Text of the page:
Get To Know: Whitewashing in Asia
In the past, we saw how in the West, even if the nuts and bolts of whitewashing are heavily diffused, it’s still a discussion’s topic. Whitewashing is recognized as a social issue, and more and more people are fighting against it. ‘Only’ one ocean away the situation is as similar as different. White-washing in Asia — especially in the Far East — has throughout time been tendentially normalized because of the two historical and cultural derivations, as well as the social one, and has rooted since way before the western colonialism or the white culture influence on eastern Asia. In Asia, the color of one’s complexion can be associated with stereotypes, positive ones, if it’s extremely pale, or negative ones, in case of a darker tone. Although people are drawn to think that these stereotypes are caused by the desire of Asian people to “be white” and “blend in with the white society,” as if they see it as superior, they’re just wrong approximations. It’s definitely a widely spread commonplace, that’s why believed to be accurate, but the praise of pale complexion and the desire of looking ‘white’ don’t lead to the desire of complying with the white race because, naturally, it’s not something born with the European colonialism, but historically it goes way back before it.
It’s very similar to the idea Italian people had back in the days. White was associated with wealth and royalty since they didn’t have to work a single day in their life, while darker skin tones were associated with farmers and the working-class. The same goes for East Asian countries and the strong hierarchy they had back in the days who still affects, in some proportions, today’s concept of why having white skin is better.
Here comes another important point: it’s not only a matter of history. We can ‘blame’ history for colorism, but it would be wrong to think that it’s the only reason why colorism is still so deeply ingrained in East Asian countries.
Nowadays, in a similar way to what Hollywood keeps on doing in the West, by portraying a most-white world, in Asia, media are the 1st ones to blame for the ongoing colorism. Pushing the idea that only fair-skinned people can be admired and become famous, media are playing a significant role in building a wall blocking inclusivity. Not only ads promote white skin as better and more beautiful than tanned ones and the best ways to obtain a fair-skin, but they also require famous people to shape up to reflect those beauty standards they promote. It’s a vicious cycle in which an idol will undoubtedly be more excited if his, or her, skin is more fairy-like, and this pushes them to try to reach an imposed beauty standard. Of course, isn’t always like that, but let’s be honest and face the reality of facts: tanned idols are still the minority, and some idols themselves are part of the problem. Online there are tons of compilations of group members, from famous groups, who keep teasing and belittling that one or two members who have a less light skin tone.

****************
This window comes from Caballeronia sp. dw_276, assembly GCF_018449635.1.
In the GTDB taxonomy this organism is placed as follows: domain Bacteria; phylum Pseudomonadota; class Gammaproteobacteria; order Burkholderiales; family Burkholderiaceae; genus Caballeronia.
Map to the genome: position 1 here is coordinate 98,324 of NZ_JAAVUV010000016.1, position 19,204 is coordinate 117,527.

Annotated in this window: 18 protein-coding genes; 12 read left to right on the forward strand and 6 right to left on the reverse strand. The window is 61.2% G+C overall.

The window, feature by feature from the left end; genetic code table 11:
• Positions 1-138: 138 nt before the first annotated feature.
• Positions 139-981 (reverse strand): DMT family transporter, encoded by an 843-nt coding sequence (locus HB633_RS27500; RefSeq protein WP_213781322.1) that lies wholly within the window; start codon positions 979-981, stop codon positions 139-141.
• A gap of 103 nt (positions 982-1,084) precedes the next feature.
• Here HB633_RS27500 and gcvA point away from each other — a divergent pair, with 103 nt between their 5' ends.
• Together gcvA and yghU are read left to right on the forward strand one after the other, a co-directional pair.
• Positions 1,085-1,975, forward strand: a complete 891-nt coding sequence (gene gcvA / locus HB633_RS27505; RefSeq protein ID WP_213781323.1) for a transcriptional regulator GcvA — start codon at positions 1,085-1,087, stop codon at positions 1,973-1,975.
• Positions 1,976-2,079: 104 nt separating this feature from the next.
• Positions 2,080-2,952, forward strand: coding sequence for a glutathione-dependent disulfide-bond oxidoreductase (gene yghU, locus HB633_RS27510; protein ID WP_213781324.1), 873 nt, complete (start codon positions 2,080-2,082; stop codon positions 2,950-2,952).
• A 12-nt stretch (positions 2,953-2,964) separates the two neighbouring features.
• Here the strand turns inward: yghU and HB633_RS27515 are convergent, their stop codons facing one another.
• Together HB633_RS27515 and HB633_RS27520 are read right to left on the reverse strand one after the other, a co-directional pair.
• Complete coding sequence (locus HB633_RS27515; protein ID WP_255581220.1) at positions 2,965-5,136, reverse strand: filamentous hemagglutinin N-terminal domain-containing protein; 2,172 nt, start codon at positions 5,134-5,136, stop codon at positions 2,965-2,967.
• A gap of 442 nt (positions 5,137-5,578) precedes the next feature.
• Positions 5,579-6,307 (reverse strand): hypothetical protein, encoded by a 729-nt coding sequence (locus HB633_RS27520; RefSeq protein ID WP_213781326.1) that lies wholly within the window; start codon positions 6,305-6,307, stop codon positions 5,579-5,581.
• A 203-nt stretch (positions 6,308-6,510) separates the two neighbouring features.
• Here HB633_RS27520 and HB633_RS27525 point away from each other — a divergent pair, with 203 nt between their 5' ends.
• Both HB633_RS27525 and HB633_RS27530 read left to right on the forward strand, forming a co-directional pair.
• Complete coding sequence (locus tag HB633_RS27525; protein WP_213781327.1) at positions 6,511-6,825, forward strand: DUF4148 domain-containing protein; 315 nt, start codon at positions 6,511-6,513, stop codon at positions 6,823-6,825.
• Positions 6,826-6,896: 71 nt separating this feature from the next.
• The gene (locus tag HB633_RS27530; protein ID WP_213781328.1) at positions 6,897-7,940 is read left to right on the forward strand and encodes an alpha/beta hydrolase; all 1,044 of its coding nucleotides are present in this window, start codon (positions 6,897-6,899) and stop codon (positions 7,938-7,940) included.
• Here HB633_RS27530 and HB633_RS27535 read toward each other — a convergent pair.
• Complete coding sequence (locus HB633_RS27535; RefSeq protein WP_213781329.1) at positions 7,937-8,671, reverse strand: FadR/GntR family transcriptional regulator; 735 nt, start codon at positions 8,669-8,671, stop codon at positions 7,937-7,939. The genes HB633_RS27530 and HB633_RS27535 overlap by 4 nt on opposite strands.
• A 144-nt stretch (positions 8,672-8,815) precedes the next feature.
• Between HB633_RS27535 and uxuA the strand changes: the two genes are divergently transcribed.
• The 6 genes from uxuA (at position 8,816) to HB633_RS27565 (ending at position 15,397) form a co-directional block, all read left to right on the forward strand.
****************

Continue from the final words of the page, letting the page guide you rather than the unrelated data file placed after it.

VIXX’s N talked about how his tanned skin tone often affected him as well as EXO’s Kai who, in the past, stated that doesn’t intend to ‘change his skin tone’ referring to special body treatment which can make your skin paler. Just like them, other idols have faced, and keep on facing, colorist observations and not so rarely idols who got darker skin-tones are forced from their companies to portray different culture by making them wear traditional clothes or by combing their hair in ways that belong to other cultures, often the black culture, ending up with doing cultural appropriation.
In the past, the boy group of BTS faced backlash and criticism for some colorist statements they made towards some of their co-members. Once when RM, the leader, was asked about his first impression of his co-members, he answered that he wasn’t able to see V and J-Hope since they were “too black.” Great thing is that over time, they addressed the colorism ingrained into their sentences and started to be more aware of the precedents those statements can create. Being followed with so many fans who are likely to copy or at least getting inspired by what you say and how do you act colorist statements can be dangerous and helping spread colorism further.
Even if colorism is still ingrained into east-Asian society, whitewashing is still a thing — white skin is still promoted as better and as more beautiful — and there is still an ongoing anti-black feeling, it’s essential to recognize that society is changing, and idols can play a big role in creating awareness. Most of the time, thanks to the minorities who are in their fandoms, who can help them get to know more about these important issues, k-pop idols can then help to spread positive messages. Idols consciousness can have a big impact on the industry and can help eradicate colorism, racism, and creating inclusivity. No matter what, even when it’s about the people we love and admire the most, it’s crucial to hold them accountable and make the difference. However, most important is the work we decide to do on ourselves: let’s take a moment to be our most severe judges, we have the option to slowly change things for the better by starting working on our attitude, remembering to keep on paying attention to minorities and then, when we are finally able to share what we learned, letting ourselves be heard and openly educate ignorant or insensitive individuals in the industry.